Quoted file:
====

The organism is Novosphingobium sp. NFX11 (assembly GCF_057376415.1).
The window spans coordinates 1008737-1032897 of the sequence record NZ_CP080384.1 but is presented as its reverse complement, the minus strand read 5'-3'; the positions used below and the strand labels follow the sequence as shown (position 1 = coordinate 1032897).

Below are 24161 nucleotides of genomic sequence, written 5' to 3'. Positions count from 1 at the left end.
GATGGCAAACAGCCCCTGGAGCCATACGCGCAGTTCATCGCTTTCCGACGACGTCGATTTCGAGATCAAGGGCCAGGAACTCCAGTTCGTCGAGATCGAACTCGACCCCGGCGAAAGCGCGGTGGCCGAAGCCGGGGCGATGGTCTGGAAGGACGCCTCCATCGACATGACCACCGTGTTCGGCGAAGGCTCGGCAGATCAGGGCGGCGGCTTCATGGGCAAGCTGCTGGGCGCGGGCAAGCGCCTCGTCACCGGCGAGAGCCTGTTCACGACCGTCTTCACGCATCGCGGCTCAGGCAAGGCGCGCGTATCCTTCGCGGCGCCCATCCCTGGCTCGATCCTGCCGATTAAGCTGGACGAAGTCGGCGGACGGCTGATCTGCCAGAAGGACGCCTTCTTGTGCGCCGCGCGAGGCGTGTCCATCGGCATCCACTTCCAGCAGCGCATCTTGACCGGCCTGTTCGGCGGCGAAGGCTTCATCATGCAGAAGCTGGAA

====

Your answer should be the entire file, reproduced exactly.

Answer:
The organism is Novosphingobium sp. NFX11 (assembly GCF_057376415.1).
The window spans coordinates 1008737-1032897 of the sequence record NZ_CP080384.1 but is presented as its reverse complement, the minus strand read 5'-3'; the positions used below and the strand labels follow the sequence as shown (position 1 = coordinate 1032897).

Below are 24161 nucleotides of genomic sequence, written 5' to 3'. Positions count from 1 at the left end.
GATGGCAAACAGCCCCTGGAGCCATACGCGCAGTTCATCGCTTTCCGACGACGTCGATTTCGAGATCAAGGGCCAGGAACTCCAGTTCGTCGAGATCGAACTCGACCCCGGCGAAAGCGCGGTGGCCGAAGCCGGGGCGATGGTCTGGAAGGACGCCTCCATCGACATGACCACCGTGTTCGGCGAAGGCTCGGCAGATCAGGGCGGCGGCTTCATGGGCAAGCTGCTGGGCGCGGGCAAGCGCCTCGTCACCGGCGAGAGCCTGTTCACGACCGTCTTCACGCATCGCGGCTCAGGCAAGGCGCGCGTATCCTTCGCGGCGCCCATCCCTGGCTCGATCCTGCCGATTAAGCTGGACGAAGTCGGCGGACGGCTGATCTGCCAGAAGGACGCCTTCTTGTGCGCCGCGCGAGGCGTGTCCATCGGCATCCACTTCCAGCAGCGCATCTTGACCGGCCTGTTCGGCGGCGAAGGCTTCATCATGCAGAAGCTGGAA